A riveting study of the booming rosewood trade between China and Madagascar uncovers an alternative approach to environmentalism that disrupts Western models.
Rosewood is the world’s most trafficked endangered species by value, accounting for larger outlays than ivory, rhino horn, and big cats put together. Nearly all rosewood logs are sent to China, fueling a $26 billion market for classically styled furniture. Vast expeditions across Asia and Africa search for the majestic timber, and legions of Chinese ships sail for Madagascar, where rosewood is purchased straight from the forest.
The international response has been to interdict the trade, but in this incisive account Annah Lake Zhu suggests that environmentalists have misunderstood both the intent and the effect of China’s appetite for rosewood, causing social and ecological damage in the process. For one thing, Chinese consumers are understandably seeking to reclaim their cultural heritage, restoring a centuries-old tradition of home furnishing that the Cultural Revolution had condemned. In addition, Chinese firms are investing in environmental preservation. Far from simply exploiting the tree, businesses are carefully managing valuable forests and experimenting with extensive new plantings. This sustainable-use paradigm differs dramatically from the conservation norms preferred by Western-dominated NGOs, whose trade bans have prompted speculation and high prices, even encouraging criminal activity. Meanwhile, attempts to arm conservation task forces—militias meant to guard the forests—have backfired.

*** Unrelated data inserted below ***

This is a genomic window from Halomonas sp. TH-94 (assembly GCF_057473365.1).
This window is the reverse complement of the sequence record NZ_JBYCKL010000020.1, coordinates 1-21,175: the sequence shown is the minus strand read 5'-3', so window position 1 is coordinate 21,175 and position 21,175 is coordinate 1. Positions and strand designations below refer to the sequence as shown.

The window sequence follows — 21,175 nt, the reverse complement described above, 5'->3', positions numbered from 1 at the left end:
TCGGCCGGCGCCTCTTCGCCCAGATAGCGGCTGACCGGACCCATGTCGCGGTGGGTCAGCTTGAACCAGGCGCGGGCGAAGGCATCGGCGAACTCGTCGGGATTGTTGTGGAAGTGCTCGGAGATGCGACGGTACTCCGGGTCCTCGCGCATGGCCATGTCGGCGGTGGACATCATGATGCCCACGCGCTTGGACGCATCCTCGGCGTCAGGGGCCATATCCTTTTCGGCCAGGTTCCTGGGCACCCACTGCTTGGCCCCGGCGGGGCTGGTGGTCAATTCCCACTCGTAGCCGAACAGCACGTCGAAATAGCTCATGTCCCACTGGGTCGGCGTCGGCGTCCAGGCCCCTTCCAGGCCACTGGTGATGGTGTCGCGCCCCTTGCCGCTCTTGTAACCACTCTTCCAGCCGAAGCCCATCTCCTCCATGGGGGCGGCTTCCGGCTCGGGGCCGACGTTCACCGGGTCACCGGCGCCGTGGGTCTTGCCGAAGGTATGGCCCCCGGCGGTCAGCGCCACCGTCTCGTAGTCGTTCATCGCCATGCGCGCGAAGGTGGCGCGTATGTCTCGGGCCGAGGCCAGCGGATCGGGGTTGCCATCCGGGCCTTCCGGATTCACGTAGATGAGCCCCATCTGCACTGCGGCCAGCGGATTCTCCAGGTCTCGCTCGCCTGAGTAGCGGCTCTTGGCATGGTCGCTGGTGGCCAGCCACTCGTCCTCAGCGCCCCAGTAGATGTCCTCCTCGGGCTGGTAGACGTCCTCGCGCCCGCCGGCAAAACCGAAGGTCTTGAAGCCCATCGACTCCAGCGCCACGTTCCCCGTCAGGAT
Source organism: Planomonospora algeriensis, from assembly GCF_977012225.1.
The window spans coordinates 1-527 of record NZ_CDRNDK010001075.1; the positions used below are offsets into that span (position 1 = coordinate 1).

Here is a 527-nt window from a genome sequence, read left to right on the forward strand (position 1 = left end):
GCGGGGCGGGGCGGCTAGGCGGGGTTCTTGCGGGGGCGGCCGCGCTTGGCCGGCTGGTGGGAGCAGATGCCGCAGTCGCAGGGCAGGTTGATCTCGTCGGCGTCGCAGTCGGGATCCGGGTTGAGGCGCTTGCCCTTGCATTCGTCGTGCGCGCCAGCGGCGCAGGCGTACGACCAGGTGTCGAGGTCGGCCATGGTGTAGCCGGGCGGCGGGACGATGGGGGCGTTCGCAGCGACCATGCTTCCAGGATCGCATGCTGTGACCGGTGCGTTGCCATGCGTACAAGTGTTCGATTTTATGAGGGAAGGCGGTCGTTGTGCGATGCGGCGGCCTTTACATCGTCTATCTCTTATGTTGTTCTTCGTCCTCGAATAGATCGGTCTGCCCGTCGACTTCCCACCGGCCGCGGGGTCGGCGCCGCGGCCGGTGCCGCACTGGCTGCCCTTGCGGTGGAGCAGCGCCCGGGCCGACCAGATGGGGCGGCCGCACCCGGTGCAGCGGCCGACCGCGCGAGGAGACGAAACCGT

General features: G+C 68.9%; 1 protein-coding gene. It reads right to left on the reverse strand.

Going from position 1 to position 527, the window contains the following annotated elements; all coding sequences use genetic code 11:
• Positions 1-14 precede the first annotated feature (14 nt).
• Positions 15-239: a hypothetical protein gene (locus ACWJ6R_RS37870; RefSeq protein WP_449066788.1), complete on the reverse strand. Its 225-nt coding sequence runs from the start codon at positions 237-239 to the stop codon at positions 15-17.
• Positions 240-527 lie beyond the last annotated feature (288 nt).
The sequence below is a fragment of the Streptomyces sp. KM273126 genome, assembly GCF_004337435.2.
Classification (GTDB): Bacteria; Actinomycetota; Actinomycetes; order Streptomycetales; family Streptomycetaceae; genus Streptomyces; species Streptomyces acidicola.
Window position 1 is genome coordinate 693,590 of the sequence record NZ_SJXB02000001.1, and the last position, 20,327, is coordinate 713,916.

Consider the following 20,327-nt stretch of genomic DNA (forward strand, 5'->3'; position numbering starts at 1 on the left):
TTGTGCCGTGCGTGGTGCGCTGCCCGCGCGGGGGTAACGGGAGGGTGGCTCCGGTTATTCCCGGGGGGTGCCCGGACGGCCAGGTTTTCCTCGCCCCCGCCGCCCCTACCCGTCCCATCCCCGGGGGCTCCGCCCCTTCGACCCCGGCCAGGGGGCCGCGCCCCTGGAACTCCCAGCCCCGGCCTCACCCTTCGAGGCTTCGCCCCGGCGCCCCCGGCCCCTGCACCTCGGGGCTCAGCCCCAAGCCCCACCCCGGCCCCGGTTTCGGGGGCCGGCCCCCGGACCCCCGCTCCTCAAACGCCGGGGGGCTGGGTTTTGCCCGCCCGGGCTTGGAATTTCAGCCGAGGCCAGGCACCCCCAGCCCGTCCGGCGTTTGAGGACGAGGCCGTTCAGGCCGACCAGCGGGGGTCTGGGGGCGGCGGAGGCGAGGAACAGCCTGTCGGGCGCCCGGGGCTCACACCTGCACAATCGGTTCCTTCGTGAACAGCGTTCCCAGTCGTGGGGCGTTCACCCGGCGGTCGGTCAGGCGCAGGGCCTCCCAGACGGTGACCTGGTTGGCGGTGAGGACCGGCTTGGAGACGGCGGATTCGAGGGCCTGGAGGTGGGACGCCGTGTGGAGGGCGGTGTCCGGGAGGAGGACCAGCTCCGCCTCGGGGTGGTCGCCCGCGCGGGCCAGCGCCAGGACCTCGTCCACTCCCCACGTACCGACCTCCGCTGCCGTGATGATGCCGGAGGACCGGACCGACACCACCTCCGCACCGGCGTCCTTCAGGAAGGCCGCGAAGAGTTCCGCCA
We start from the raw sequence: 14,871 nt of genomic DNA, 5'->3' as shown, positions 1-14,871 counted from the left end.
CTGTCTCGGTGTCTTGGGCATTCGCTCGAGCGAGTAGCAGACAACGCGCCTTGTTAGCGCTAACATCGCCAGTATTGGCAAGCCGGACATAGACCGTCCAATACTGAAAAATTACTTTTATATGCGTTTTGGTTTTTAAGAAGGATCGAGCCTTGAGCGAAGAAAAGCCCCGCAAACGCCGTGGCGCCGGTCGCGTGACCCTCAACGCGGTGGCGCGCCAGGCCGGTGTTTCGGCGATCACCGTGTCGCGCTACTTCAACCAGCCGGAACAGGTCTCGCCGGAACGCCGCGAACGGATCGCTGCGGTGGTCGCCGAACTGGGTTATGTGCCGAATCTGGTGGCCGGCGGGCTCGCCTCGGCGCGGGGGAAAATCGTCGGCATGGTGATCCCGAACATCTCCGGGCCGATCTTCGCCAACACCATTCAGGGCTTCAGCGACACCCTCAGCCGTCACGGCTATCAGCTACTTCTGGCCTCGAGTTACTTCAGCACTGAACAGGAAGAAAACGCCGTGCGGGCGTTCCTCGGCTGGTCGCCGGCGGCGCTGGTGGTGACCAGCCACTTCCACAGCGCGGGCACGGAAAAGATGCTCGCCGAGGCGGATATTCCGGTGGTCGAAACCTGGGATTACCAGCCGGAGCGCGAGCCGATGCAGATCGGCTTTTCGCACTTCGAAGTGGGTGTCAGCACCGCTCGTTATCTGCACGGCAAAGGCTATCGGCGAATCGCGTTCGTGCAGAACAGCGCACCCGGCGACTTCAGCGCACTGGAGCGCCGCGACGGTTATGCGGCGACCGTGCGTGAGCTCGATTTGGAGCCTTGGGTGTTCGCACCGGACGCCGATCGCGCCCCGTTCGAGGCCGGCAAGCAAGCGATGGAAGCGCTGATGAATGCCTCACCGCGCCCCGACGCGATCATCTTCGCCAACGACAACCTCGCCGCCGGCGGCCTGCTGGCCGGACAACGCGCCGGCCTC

Drawing on years of fieldwork in China and Madagascar, Rosewood upends the pieties of the global aid industry. Zhu offers a rigorous look at what environmentalism and biodiversity protection might look like in a world no longer dominated by the West.